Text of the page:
Carlevaro - Compositions

This discussion thread is dedicated to Carlevaro's compositions aspect of his work.

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  • "Milonga Oriental" is another example of Carlevaro's compositional style in which he combines so masterfully the folkloric rhythm of the milonga with modern tonality.  As I have mentioned in the recent Challenge, this piece was written in the 1960s around the same period that he was writing the "Preludios Americanos," however it was not published until 1994.

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    • David Krupka Thanks David.  This piece was hidden away for many years.  Carlevaro did record it in 1965, around the time he composed it, and included it in his Vincente Vallegos album, but as I understand, he misplaced the score and only rediscovered it in the 1993.  While not part of a larger piece, it is very reminiscent of the style and structure of his "Preludios Americanos" which were written around the same time and, in my humble opinion, could easily have been a sixth preludio.  BTW, I noticed that you wrote previously that you studied with Maestro Alexandre Lagoya.  Did I remember that correctly?  I was fortunate to have met Maestro Lagoya in 1989 when I was managing the Chamber Symphony of San Francisco and he joined us during our European tour for a performance of the Concerto Aranjuez.  He was very much the gentleman, and it was a great honor to meet him. He also did a masterful performance of the Concerto.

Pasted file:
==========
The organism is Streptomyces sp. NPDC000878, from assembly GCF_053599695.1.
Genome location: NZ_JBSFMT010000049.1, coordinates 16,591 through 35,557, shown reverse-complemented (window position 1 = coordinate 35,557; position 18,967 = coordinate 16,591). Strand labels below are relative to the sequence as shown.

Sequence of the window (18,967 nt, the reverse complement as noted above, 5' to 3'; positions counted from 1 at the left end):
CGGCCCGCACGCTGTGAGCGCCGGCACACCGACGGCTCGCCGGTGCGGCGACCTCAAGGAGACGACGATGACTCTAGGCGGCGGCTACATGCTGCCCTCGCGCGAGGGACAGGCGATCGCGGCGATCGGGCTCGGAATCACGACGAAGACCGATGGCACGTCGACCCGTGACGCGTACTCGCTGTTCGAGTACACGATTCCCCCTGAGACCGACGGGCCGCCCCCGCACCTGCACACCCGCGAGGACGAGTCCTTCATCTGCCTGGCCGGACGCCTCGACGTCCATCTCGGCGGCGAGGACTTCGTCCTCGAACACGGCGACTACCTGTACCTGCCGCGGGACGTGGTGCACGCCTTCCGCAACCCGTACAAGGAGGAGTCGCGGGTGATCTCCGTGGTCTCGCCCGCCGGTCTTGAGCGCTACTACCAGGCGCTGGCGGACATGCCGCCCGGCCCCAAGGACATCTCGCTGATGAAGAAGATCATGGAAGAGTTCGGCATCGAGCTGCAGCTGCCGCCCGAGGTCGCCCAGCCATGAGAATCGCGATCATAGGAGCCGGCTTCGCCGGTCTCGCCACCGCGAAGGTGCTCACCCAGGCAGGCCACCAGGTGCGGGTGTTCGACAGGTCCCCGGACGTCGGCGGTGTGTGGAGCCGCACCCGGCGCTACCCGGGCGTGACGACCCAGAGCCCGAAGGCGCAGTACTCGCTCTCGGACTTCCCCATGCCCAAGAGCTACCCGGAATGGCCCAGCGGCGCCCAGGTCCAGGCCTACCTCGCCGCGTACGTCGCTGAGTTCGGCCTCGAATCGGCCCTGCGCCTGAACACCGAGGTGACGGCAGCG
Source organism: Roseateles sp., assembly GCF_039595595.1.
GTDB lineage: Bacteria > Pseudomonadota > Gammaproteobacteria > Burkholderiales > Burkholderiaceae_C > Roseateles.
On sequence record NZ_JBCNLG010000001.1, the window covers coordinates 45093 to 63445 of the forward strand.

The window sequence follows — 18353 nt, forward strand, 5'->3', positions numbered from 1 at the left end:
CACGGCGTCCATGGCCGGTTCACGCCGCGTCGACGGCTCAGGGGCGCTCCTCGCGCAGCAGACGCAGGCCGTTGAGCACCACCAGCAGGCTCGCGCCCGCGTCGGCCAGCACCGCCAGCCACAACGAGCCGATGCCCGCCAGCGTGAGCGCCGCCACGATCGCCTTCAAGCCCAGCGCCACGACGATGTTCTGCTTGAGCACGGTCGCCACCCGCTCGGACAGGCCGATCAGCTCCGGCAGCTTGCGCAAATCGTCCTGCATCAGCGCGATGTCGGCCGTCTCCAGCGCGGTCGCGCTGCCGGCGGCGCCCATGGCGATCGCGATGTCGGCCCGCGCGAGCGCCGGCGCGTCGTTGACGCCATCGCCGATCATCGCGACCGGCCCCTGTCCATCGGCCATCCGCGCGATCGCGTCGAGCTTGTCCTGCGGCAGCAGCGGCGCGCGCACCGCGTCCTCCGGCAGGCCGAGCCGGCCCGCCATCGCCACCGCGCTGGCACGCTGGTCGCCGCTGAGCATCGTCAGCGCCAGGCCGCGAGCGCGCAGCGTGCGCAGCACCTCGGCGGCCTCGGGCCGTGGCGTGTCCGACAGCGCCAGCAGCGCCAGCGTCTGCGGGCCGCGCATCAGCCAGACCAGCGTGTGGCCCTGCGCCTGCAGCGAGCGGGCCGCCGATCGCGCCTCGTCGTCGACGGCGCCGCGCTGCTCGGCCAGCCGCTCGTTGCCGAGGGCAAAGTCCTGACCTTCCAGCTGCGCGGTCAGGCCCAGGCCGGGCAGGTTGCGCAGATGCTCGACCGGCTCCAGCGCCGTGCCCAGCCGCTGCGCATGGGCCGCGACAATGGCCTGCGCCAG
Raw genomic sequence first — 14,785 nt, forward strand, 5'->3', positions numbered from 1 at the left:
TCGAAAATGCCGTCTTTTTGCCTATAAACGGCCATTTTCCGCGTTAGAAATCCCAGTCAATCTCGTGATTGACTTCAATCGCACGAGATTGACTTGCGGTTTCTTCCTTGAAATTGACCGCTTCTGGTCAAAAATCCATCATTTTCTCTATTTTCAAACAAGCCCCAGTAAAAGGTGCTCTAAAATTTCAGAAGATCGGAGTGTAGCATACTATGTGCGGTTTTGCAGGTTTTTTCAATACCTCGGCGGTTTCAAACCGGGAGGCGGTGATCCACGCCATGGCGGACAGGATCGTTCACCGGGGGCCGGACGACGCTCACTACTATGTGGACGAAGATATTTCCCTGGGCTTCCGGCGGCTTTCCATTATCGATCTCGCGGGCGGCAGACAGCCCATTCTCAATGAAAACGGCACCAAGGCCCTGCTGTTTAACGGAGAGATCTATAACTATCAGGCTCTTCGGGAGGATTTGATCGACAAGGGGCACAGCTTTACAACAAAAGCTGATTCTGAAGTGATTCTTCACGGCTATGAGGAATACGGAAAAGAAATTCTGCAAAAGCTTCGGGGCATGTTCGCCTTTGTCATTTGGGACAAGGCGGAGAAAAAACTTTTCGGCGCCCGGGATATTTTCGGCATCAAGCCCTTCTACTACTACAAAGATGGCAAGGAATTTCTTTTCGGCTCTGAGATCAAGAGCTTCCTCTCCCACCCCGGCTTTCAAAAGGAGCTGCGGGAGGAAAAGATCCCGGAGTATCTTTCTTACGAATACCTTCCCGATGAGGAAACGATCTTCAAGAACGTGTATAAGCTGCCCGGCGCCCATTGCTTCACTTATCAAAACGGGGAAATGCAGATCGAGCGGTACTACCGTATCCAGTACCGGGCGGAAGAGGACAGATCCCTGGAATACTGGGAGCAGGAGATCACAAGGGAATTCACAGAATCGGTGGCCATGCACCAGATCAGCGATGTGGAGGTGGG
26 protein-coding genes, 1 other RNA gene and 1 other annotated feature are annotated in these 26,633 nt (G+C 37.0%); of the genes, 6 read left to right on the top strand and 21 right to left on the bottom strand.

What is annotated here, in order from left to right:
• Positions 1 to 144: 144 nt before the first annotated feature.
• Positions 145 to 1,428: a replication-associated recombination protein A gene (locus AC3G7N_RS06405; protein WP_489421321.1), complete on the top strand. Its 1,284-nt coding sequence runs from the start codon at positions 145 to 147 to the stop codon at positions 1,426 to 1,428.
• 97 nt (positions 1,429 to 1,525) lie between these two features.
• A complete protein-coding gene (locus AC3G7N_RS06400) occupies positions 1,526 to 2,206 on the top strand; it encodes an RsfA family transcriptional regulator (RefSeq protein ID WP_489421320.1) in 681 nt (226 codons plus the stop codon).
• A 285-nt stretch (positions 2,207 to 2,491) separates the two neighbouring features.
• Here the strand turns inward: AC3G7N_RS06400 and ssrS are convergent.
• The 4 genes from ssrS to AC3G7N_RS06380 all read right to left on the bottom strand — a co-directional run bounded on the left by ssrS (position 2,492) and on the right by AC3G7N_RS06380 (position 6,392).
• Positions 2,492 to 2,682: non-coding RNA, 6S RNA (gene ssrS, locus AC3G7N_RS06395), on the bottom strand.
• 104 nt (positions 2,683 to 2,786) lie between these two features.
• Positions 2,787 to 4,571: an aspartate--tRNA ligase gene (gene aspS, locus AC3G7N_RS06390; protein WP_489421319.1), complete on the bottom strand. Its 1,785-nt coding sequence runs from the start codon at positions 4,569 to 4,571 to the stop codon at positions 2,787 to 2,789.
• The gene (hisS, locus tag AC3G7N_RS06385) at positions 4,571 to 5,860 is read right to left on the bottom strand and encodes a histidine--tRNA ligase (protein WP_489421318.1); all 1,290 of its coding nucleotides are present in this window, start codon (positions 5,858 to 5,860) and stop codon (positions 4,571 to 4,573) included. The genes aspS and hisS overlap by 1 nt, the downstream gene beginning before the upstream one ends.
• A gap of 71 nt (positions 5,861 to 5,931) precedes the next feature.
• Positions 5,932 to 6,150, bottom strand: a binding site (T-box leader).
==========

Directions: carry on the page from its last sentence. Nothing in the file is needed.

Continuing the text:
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    • Dale Needles I hope to catch up a bit this month, last one was an unexpected tough one. Estudio #5 will be a great addition to both the challenge and this forum section!

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    • Blaise Laflamme Totally understand.  Also, hope you are doing ok with all the smoke.  Did it effect you much?

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    • Dale Needles by chance not really here, we're far from them, but last week on a day just before the rain, there was a smell of burning wood in the air... it was a bit disconcerting 馃槷

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      • David Krupka
      • Amateur guitarist/lutenist
      • David_Krupka
      • 11 mths ago
      • Reported - view

      Dale Needles It was a teacher of mine who had studied with Lagoya, not me myself. But because of this, I learned to play guitar using the somewhat unorthodox approach to the right hand that Lagoya favoured. (This involved bending the wrist to the right and plucking from the right side of the finger.) Although I didn't study with Lagoya, I did get the chance to meet him, at a gathering following a concert here in Toronto some years ago. As you say, he was a true gentleman! Lagoya had a surprising influence on the guitar community of southern Ontario. In the early 1970s (as I understand it) he used to spend a week or two in Stratford (our Stratford, not the famous one!) as artist-in-residence at the Festival Theatre. It seems every young guitarist in the region attended his master classes, and select groups were given the opportunity to participate in extended workshops. (Most significantly, a young Liona Boyd wound up studying with him for two years in Paris.) Lagoya's charm and charisma (not to mention his musicianship!) made a lasting impression here. A generation of guitarists came under his spell, and passed on his ideas to their own students.

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      • David Krupka
      • Amateur guitarist/lutenist
      • David_Krupka
      • 11 mths ago
      • Reported - view

      Blaise Laflamme We noticed it here in Toronto too! It seems to have dissipated now, though.